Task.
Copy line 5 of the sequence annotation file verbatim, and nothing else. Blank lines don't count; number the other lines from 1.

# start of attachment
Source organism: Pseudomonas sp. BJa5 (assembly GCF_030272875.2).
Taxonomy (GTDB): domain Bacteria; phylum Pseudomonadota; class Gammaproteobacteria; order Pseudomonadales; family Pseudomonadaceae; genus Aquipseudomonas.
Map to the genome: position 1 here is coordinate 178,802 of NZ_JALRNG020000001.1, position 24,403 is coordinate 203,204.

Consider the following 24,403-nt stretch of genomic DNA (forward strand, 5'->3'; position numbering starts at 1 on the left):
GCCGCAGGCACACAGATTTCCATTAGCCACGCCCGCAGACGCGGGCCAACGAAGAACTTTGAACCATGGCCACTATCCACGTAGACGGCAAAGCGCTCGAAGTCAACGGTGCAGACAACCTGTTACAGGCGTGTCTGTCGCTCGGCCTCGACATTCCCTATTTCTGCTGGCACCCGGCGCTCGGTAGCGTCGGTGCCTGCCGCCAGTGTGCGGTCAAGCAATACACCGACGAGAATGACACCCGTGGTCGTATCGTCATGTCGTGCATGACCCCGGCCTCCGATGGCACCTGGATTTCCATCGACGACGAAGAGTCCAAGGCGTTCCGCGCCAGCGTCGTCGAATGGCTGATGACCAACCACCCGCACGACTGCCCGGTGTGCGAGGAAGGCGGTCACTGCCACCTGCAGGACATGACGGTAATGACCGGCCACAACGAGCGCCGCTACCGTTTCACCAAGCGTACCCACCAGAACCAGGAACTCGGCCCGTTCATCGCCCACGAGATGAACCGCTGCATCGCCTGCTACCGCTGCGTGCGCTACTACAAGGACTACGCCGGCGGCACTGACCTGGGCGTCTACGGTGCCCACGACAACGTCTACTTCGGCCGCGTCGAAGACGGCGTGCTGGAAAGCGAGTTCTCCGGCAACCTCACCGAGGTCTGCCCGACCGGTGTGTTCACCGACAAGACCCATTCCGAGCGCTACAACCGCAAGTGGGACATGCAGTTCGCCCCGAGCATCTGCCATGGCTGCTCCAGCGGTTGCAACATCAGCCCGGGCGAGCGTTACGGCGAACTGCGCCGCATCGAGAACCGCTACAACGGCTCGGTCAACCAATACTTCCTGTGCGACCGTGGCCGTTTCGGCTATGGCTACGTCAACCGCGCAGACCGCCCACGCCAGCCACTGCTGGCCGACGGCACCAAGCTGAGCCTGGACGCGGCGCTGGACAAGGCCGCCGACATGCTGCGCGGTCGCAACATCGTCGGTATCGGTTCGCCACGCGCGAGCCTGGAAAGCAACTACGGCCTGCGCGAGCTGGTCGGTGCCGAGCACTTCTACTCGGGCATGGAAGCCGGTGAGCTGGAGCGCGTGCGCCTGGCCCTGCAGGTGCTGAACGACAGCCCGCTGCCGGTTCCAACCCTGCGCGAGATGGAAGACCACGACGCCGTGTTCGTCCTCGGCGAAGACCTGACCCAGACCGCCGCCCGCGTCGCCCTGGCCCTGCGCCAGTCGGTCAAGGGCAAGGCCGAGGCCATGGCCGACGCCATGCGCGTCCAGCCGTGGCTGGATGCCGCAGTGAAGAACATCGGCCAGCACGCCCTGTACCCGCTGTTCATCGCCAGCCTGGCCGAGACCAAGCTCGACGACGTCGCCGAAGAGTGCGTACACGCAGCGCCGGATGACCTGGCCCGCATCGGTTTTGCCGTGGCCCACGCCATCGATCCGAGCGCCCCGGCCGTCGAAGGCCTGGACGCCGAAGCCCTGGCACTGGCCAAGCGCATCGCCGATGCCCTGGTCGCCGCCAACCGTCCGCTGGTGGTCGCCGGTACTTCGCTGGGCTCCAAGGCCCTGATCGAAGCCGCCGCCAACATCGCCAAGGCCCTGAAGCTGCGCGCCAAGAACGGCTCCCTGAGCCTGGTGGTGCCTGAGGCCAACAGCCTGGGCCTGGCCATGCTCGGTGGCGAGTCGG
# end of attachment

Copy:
GCCGCAGGCACACAGATTTCCATTAGCCACGCCCGCAGACGCGGGCCAACGAAGAACTTTGAACCATGGCCACTATCCACGTAGACGGCAAAGCGCTCGAAGTCAACGGTGCAGACAACCTGTTACAGGCGTGTCTGTCGCTCGGCCTCGACATTCCCTATTTCTGCTGGCACCCGGCGCTCGGTAGCGTCGGTGCCTGCCGCCAGTGTGCGGTCAAGCAATACACCGACGAGAATGACACCCGTGGTCGTATCGTCATGTCGTGCATGACCCCGGCCTCCGATGGCACCTGGATTTCCATCGACGACGAAGAGTCCAAGGCGTTCCGCGCCAGCGTCGTCGAATGGCTGATGACCAACCACCCGCACGACTGCCCGGTGTGCGAGGAAGGCGGTCACTGCCACCTGCAGGACATGACGGTAATGACCGGCCACAACGAGCGCCGCTACCGTTTCACCAAGCGTACCCACCAGAACCAGGAACTCGGCCCGTTCATCGCCCACGAGATGAACCGCTGCATCGCCTGCTACCGCTGCGTGCGCTACTACAAGGACTACGCCGGCGGCACTGACCTGGGCGTCTACGGTGCCCACGACAACGTCTACTTCGGCCGCGTCGAAGACGGCGTGCTGGAAAGCGAGTTCTCCGGCAACCTCACCGAGGTCTGCCCGACCGGTGTGTTCACCGACAAGACCCATTCCGAGCGCTACAACCGCAAGTGGGACATGCAGTTCGCCCCGAGCATCTGCCATGGCTGCTCCAGCGGTTGCAACATCAGCCCGGGCGAGCGTTACGGCGAACTGCGCCGCATCGAGAACCGCTACAACGGCTCGGTCAACCAATACTTCCTGTGCGACCGTGGCCGTTTCGGCTATGGCTACGTCAACCGCGCAGACCGCCCACGCCAGCCACTGCTGGCCGACGGCACCAAGCTGAGCCTGGACGCGGCGCTGGACAAGGCCGCCGACATGCTGCGCGGTCGCAACATCGTCGGTATCGGTTCGCCACGCGCGAGCCTGGAAAGCAACTACGGCCTGCGCGAGCTGGTCGGTGCCGAGCACTTCTACTCGGGCATGGAAGCCGGTGAGCTGGAGCGCGTGCGCCTGGCCCTGCAGGTGCTGAACGACAGCCCGCTGCCGGTTCCAACCCTGCGCGAGATGGAAGACCACGACGCCGTGTTCGTCCTCGGCGAAGACCTGACCCAGACCGCCGCCCGCGTCGCCCTGGCCCTGCGCCAGTCGGTCAAGGGCAAGGCCGAGGCCATGGCCGACGCCATGCGCGTCCAGCCGTGGCTGGATGCCGCAGTGAAGAACATCGGCCAGCACGCCCTGTACCCGCTGTTCATCGCCAGCCTGGCCGAGACCAAGCTCGACGACGTCGCCGAAGAGTGCGTACACGCAGCGCCGGATGACCTGGCCCGCATCGGTTTTGCCGTGGCCCACGCCATCGATCCGAGCGCCCCGGCCGTCGAAGGCCTGGACGCCGAAGCCCTGGCACTGGCCAAGCGCATCGCCGATGCCCTGGTCGCCGCCAACCGTCCGCTGGTGGTCGCCGGTACTTCGCTGGGCTCCAAGGCCCTGATCGAAGCCGCCGCCAACATCGCCAAGGCCCTGAAGCTGCGCGCCAAGAACGGCTCCCTGAGCCTGGTGGTGCCTGAGGCCAACAGCCTGGGCCTGGCCATGCTCGGTGGCGAGTCGG